EarthFix

News Fixed on the Environment.

EarthFix is a public media partnership of KLCC, Oregon Public Broadcasting, Idaho Public Television, KCTS9 Seattle, KUOW Puget Sound Public Radio, Northwest Public Radio and Television, Jefferson Public Radio, and the Corporation for Public Broadcasting.

Gray wolves are once again the center of attention for Oregon wildlife officials.

The state is considering revisions to the state’s Wolf Management Plan, which directs how the state’s gray wolf population is protected. The plan also addresses how conflicts with humans, livestock and deer and elk population goals should be handled.

“We’re looking at plan, how we implemented it, what works and what doesn’t - and what we could do better,” Wolf Program Coordinator Russ Morgan said Friday at an Oregon Fish and Wildlife Commission meeting in Klamath Falls.

Nature Time Improves Your Well-Being, Says OSU Study

Apr 21, 2017

Researchers at Oregon State University have found that people who spend time in nature feel greater life satisfaction.

That's certainly true for Gig Harbor, Washington, resident Bill Coughlin, who recently spent the day hiking with his kids at Smith Rock State Park near Terrebonne, Oregon.

"It recharges me more than anything," Coughlin said, gazing up at the giant red rock face. "There’s nothing like getting back into nature. It’s just so peaceful, too. It’s needed. In our busy lives, it’s just so important."

The state of Oregon has announced a new round of taxpayer-funded grants to help schools and other public buildings better withstand a major earthquake.

The grant program is funded by state bonds. It was created just over a decade ago when lawmakers became convinced of the need to protect critical infrastructure as well as to protect lives of vulnerable people in the event of a Cascadia Subduction Zone earthquake.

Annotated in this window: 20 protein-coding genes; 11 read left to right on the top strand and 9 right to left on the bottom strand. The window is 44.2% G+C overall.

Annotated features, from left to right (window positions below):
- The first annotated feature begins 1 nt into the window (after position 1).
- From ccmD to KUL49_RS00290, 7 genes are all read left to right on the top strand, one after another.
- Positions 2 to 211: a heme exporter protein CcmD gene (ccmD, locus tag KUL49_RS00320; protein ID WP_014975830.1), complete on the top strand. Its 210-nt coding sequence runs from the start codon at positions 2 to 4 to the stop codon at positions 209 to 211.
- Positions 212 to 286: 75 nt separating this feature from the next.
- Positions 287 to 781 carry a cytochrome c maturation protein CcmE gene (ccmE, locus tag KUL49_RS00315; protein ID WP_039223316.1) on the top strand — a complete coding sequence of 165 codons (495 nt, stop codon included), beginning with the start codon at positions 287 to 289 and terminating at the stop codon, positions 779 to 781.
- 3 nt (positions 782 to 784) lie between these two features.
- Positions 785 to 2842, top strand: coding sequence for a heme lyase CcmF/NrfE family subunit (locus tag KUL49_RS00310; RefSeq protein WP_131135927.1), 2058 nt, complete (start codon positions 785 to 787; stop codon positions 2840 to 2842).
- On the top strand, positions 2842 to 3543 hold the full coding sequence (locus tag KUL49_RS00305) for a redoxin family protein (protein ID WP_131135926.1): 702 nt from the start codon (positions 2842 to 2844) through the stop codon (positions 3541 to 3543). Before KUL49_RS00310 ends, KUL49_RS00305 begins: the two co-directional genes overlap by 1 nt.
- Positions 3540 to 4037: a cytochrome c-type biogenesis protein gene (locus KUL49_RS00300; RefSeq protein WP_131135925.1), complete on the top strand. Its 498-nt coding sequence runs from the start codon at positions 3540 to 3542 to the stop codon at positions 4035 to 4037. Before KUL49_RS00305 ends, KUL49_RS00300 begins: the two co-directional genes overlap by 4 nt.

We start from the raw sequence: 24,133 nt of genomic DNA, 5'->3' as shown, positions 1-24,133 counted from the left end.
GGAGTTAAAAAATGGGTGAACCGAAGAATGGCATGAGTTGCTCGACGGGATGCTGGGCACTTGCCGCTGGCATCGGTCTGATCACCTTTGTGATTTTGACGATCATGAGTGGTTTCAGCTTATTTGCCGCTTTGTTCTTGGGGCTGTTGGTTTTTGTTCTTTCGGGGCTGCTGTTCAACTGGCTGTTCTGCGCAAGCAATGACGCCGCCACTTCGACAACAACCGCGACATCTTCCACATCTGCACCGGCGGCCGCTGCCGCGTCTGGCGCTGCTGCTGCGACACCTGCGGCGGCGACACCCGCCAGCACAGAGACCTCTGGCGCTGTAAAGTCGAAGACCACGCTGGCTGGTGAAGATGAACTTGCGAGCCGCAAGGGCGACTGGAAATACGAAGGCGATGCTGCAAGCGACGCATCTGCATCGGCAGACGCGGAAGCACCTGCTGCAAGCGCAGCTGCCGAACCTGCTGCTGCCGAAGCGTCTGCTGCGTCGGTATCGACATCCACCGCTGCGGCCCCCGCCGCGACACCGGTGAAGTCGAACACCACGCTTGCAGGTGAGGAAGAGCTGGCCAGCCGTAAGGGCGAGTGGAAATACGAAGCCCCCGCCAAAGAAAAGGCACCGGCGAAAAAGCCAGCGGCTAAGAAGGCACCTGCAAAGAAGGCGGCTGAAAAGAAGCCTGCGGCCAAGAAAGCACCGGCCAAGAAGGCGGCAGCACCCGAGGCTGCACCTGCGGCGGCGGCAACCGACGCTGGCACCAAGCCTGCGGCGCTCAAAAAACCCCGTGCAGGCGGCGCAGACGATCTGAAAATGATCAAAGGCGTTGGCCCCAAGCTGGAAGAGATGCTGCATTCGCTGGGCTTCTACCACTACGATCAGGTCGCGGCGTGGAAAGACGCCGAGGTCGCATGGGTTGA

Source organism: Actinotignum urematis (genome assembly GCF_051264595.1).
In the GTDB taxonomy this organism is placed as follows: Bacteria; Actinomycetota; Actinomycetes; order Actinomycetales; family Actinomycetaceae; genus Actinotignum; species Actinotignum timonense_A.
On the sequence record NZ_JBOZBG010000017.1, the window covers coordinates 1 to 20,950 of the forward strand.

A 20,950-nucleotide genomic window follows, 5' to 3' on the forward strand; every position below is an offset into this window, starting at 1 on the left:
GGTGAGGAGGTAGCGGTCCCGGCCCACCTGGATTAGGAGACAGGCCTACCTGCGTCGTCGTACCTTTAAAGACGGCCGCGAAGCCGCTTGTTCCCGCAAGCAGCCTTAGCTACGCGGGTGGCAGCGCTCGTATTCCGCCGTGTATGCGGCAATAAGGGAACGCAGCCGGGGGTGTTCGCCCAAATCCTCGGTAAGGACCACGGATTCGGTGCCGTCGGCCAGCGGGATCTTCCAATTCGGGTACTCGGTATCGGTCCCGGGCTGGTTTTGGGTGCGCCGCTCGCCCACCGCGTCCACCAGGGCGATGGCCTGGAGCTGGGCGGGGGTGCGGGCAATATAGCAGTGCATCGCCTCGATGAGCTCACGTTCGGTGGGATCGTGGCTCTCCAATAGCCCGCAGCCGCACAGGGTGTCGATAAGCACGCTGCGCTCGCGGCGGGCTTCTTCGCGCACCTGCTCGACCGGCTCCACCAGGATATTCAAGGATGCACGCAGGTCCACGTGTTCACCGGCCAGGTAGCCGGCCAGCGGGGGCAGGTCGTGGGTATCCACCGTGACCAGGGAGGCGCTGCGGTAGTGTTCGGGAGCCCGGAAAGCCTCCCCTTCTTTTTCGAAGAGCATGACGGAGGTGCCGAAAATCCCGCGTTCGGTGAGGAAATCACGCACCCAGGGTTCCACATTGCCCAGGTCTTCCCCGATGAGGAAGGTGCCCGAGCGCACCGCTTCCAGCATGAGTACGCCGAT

One of President Trump’s top economic advisors says the administration plans to approve a permit for the controversial Jordan Cove liquefied natural gas project in Coos Bay.

In an interview at a policy summit Thursday, White House National Economic Council Director Gary Cohn said building terminals that would ship LNG to Japan and Germany would offer a big boost the U.S. economy.

Looming Budget Cuts Put Scientists In Limbo

Apr 21, 2017

Eric Dexter pulls a giant windsock out a plastic tub and drops it into the Columbia River.

“So now we’re going catch the zooplankton samples, which is what I'm most interested in,” he said.

He’s looking for invasive species – but not the kind you usually hear about. Invasive plankton are practically invisible. They come in the ballast water of cargo ships, often from Asia. To even find these microscopic organisms, you need a plankton fishing net.

Washington’s Department of Ecology wants more information before deciding whether to approve a shoreline permit for a controversial methanol refinery in Kalama.

In its application, NW Innovation Works establishes a self-imposed limit of 976,131 metric tons greenhouse gas emissions annually. But in the letter to the county, the Department of Ecology says its calculations found an additional 232,136 metric tons of greenhouse gas emissions will be emitted per year.

Oregon is proposing to relax protections for bald eagles on private land. A series of public hearings on the rule change began Wednesday.

Recovery of the bald eagle is considered to be an endangered-species success story. The eagle was taken off the federal list of endangered species in 2007. Oregon delisted it in 2012.

Helping juvenile salmon migrate out to sea has long been difficult and controversial. Barging is a common way to get the fish around dams.

The salmon are hauled around eight dams in the Columbia and Snake rivers. Idaho Conservation groups say this practice harms fish — and needs to stop now.

Seven groups sent a letter to NOAA Fisheries and the U.S. Army Corps of Engineers, asking the agencies to this spring stop sending salmon along their migration route in barges.

Northwest communities are getting their drinking water from aging infrastructure that is costly to maintain and prone to breaking down.

That’s the conclusion of a new report issued by the Olympia-based Center for Sustainable Infrastructure, which is affiliated with The Evergreen State College.

The center's director, Rhys Roth, said those water systems were state-of-the-art when they were built a century ago.

It's Raining, But Wildfire Season Is Starting In Washington

Apr 14, 2017

Despite a wet and windy spring, wildfire season officially begins in Washington state Saturday. Oregon’s fire season typically begins next month, depending on weather conditions.

As the season begins, fire officials caution people working in the woods or clearing land to have fire prevention equipment on hand.

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